Bulletproof Web Design ReviewThursday, August 25th, 2005 at 1:51 pm
Dan Cederholm did it again: The author of the indespensable “Web Standards Solutions” delivered with “Bulletproof Web Design” a wonderful follow-up showing you how to use CSS and XHTML to create flexible web sites. One of the main reasons developers still stick to layouts using tables – their resizability without breaking the layout grid – has lost a lot of its punch after reading this book and following its advice.
Just like in his older publications, Dan is based deeply in our developer world and does not dwell in theory, but explains the issues we have to face daily and offers solutions to them.
Bulletproof Web Design revolves around the ideas of creating CSS layouts that do not break apart when the font size is changed or even resize with the resolution.This is nothing new, but harder to grasp for some of us than for others. Learning to let go of the defined sizes of print and oldschool web design is a process that some of us have to learn babystep by babystep, and this book explains with examples and code how it is done.
I especially like the style and the format of the book. Unlike the overwhelming Wrox and OReilly books, New Riders seem to have realised that developers are on the go and would like to carry some books with them without getting one arm longer than the other. All examples are accompanied by screenshots and illustrations to make them easier to take in and the writing style is straight to the point without any evangelism or best case scenario talk. It is a book to use when something goes wrong and find a quick solution.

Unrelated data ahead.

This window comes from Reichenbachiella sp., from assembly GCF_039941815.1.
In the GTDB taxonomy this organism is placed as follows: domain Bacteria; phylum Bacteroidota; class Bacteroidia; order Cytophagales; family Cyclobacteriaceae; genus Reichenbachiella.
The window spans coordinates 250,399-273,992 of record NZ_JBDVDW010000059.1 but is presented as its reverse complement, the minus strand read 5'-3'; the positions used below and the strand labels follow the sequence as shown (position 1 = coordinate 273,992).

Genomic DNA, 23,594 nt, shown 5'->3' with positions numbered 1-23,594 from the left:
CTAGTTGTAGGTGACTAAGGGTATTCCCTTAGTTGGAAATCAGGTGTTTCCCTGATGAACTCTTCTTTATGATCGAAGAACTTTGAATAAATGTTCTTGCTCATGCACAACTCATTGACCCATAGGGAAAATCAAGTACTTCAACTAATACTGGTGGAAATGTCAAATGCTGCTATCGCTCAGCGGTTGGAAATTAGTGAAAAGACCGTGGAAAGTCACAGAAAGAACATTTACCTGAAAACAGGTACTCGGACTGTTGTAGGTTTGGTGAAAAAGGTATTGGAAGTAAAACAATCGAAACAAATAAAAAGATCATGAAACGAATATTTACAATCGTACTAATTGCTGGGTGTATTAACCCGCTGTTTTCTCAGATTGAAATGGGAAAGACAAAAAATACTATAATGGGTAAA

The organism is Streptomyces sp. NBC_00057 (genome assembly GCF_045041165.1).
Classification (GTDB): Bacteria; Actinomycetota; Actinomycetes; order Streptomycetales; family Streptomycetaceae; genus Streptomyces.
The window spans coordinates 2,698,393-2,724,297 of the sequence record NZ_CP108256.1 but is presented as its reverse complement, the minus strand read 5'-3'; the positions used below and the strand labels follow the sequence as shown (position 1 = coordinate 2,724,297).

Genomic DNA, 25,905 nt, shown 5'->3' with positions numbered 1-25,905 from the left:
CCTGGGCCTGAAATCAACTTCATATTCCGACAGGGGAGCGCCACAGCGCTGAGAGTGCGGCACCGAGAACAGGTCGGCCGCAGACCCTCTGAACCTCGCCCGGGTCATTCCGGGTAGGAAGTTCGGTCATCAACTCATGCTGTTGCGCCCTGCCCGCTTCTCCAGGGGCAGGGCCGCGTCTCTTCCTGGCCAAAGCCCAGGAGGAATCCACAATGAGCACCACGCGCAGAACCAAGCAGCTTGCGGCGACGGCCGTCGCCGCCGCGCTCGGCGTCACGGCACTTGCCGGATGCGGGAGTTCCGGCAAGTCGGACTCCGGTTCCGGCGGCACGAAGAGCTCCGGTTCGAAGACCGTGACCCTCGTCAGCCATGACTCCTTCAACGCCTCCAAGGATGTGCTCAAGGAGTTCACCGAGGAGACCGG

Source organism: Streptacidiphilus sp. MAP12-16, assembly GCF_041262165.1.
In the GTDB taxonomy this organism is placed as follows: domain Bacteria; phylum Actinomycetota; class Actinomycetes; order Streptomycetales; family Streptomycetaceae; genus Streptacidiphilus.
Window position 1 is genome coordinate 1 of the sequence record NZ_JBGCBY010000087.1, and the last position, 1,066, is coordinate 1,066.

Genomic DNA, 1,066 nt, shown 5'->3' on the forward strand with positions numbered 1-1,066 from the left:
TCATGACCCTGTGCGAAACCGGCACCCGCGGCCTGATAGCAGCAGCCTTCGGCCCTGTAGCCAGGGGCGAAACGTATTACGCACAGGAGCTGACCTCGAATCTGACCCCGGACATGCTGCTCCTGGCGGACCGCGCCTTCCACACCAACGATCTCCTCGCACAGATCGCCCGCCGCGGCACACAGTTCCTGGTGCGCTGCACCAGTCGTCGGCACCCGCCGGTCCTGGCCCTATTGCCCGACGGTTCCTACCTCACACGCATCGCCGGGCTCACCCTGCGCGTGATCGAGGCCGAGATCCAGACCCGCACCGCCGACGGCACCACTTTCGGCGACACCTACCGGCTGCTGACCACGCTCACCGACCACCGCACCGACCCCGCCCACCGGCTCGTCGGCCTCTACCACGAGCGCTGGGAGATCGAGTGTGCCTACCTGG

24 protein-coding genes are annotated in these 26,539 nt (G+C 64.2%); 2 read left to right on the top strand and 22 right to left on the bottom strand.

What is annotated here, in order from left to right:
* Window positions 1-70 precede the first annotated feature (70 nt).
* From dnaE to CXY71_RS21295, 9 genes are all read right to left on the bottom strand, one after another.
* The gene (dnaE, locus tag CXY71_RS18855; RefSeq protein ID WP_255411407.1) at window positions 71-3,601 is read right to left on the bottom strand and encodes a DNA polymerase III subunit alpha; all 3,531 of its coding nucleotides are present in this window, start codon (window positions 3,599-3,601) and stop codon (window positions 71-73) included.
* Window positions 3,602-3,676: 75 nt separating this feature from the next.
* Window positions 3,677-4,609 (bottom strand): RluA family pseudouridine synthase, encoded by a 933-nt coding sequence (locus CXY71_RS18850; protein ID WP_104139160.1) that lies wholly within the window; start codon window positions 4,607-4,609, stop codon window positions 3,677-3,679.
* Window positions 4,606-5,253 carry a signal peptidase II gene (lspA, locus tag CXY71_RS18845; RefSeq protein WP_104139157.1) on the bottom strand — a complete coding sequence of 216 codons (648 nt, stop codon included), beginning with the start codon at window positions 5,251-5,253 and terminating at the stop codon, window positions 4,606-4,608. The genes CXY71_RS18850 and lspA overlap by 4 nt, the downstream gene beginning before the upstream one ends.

I especially liked that there is a whole chapter dedicated to the contingency planning of CSS layout – making sure that your pages work with CSS and/or images turned off, too. This is one aspect that is often forgotten when developing pure CSS/XHTML solutions – think of all the image replacement techniques that fail when images are turned off.
One small thing I realised though is that the book teaches you to create flexible elements and in the last chapter a whole page, but does not take into consideration generated code too much. It is of course a lot easier to create a really sexy navigation when you can add IDs for every element, it is a different issue altogether when your navigation is fed by a database and maintained by different editors in 12 different languages. This is some flexibility I would have expected from a book nowadays, as making static sites is not really a futureproof business idea.
Another thing I recognised is my pet peeve: Using CSS to indicate the current element in a navigation.
Yes, it is sexy to highlight a navigation with CSS only, it is also not very accessible, as users without CSS will not know what is the current section. Furthermore, the current section landing page does link to itself if you only rely on CSS to highlight, and that is a basic usability mistake.
It is not hard to dynamically create a highlighted navigation from a static navigation include and it means a lot thicker usability/maintainability armour to be even more bullet proof.
All in all it is a buy well worth it, especially when you are surrounded by designers who just don’t grasp that web design is not rigid.